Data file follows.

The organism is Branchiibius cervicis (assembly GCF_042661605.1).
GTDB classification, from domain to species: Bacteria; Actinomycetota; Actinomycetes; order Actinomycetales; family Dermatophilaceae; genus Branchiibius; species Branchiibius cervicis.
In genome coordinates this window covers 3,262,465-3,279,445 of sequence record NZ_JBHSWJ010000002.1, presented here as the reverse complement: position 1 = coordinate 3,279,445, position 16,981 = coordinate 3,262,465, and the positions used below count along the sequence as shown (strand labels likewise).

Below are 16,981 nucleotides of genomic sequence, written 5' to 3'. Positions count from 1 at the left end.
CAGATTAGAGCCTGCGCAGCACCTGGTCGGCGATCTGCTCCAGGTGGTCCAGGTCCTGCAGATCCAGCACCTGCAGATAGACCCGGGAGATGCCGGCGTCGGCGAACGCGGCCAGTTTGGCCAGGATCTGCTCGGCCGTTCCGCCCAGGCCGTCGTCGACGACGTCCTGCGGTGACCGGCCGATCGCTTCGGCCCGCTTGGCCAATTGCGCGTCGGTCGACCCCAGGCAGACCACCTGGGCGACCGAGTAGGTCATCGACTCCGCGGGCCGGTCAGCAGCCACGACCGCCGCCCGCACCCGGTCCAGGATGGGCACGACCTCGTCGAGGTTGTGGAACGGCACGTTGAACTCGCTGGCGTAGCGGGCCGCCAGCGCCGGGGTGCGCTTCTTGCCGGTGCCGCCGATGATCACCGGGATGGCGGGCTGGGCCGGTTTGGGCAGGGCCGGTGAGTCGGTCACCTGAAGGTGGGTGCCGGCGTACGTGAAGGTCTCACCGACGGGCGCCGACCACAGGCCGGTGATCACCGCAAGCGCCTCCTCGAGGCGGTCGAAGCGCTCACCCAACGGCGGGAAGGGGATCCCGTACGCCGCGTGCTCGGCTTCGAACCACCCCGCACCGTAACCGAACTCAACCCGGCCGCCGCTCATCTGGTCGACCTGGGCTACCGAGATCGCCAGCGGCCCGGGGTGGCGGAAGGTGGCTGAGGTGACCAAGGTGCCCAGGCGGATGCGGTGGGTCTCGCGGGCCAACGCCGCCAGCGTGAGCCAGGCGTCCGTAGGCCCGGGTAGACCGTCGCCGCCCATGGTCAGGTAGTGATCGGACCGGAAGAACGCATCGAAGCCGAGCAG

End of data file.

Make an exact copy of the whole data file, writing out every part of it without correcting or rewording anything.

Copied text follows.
The organism is Branchiibius cervicis (assembly GCF_042661605.1).
GTDB classification, from domain to species: Bacteria; Actinomycetota; Actinomycetes; order Actinomycetales; family Dermatophilaceae; genus Branchiibius; species Branchiibius cervicis.
In genome coordinates this window covers 3,262,465-3,279,445 of sequence record NZ_JBHSWJ010000002.1, presented here as the reverse complement: position 1 = coordinate 3,279,445, position 16,981 = coordinate 3,262,465, and the positions used below count along the sequence as shown (strand labels likewise).

Below are 16,981 nucleotides of genomic sequence, written 5' to 3'. Positions count from 1 at the left end.
CAGATTAGAGCCTGCGCAGCACCTGGTCGGCGATCTGCTCCAGGTGGTCCAGGTCCTGCAGATCCAGCACCTGCAGATAGACCCGGGAGATGCCGGCGTCGGCGAACGCGGCCAGTTTGGCCAGGATCTGCTCGGCCGTTCCGCCCAGGCCGTCGTCGACGACGTCCTGCGGTGACCGGCCGATCGCTTCGGCCCGCTTGGCCAATTGCGCGTCGGTCGACCCCAGGCAGACCACCTGGGCGACCGAGTAGGTCATCGACTCCGCGGGCCGGTCAGCAGCCACGACCGCCGCCCGCACCCGGTCCAGGATGGGCACGACCTCGTCGAGGTTGTGGAACGGCACGTTGAACTCGCTGGCGTAGCGGGCCGCCAGCGCCGGGGTGCGCTTCTTGCCGGTGCCGCCGATGATCACCGGGATGGCGGGCTGGGCCGGTTTGGGCAGGGCCGGTGAGTCGGTCACCTGAAGGTGGGTGCCGGCGTACGTGAAGGTCTCACCGACGGGCGCCGACCACAGGCCGGTGATCACCGCAAGCGCCTCCTCGAGGCGGTCGAAGCGCTCACCCAACGGCGGGAAGGGGATCCCGTACGCCGCGTGCTCGGCTTCGAACCACCCCGCACCGTAACCGAACTCAACCCGGCCGCCGCTCATCTGGTCGACCTGGGCTACCGAGATCGCCAGCGGCCCGGGGTGGCGGAAGGTGGCTGAGGTGACCAAGGTGCCCAGGCGGATGCGGTGGGTCTCGCGGGCCAACGCCGCCAGCGTGAGCCAGGCGTCCGTAGGCCCGGGTAGACCGTCGCCGCCCATGGTCAGGTAGTGATCGGACCGGAAGAACGCATCGAAGCCGAGCAG